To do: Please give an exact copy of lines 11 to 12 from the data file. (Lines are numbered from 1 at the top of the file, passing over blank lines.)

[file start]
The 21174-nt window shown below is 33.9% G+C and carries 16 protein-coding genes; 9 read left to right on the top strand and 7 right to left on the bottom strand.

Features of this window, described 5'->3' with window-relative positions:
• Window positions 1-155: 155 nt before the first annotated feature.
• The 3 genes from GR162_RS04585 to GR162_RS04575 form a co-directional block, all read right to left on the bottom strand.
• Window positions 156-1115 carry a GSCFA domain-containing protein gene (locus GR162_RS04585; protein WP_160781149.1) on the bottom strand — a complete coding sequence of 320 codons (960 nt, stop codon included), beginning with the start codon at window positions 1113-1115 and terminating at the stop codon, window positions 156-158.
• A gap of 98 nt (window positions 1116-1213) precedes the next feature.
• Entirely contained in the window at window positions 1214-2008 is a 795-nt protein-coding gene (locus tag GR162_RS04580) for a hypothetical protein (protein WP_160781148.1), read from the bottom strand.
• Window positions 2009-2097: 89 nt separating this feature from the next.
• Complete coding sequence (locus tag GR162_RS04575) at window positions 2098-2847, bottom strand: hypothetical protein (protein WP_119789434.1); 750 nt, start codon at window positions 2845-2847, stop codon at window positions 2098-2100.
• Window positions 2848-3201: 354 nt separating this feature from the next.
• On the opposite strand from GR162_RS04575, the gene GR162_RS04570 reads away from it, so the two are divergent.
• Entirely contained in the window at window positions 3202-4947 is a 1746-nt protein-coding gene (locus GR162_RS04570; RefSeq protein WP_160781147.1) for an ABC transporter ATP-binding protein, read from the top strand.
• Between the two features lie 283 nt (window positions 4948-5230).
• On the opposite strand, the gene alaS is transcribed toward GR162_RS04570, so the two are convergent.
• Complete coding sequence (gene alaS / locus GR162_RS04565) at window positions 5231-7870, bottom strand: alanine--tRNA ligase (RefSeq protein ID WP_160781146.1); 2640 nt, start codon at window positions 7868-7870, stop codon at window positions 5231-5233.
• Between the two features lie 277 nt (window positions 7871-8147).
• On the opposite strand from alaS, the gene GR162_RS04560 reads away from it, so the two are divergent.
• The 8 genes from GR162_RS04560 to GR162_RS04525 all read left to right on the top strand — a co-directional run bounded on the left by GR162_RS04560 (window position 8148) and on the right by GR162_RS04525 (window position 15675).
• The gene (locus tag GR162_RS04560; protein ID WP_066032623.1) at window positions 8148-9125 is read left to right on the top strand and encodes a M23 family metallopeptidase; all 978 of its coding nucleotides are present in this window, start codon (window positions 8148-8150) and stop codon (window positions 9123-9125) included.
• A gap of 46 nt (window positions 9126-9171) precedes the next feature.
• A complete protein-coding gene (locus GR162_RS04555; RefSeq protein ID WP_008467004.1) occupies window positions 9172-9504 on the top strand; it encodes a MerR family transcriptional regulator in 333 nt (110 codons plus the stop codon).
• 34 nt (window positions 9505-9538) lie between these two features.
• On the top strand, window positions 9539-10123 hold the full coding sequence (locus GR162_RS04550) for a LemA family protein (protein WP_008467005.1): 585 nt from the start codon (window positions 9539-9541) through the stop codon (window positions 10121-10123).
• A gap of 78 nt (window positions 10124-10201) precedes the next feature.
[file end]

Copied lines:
• On the opposite strand from GR162_RS04575, the gene GR162_RS04570 reads away from it, so the two are divergent.
• Entirely contained in the window at window positions 3202-4947 is a 1746-nt protein-coding gene (locus GR162_RS04570; RefSeq protein WP_160781147.1) for an ABC transporter ATP-binding protein, read from the top strand.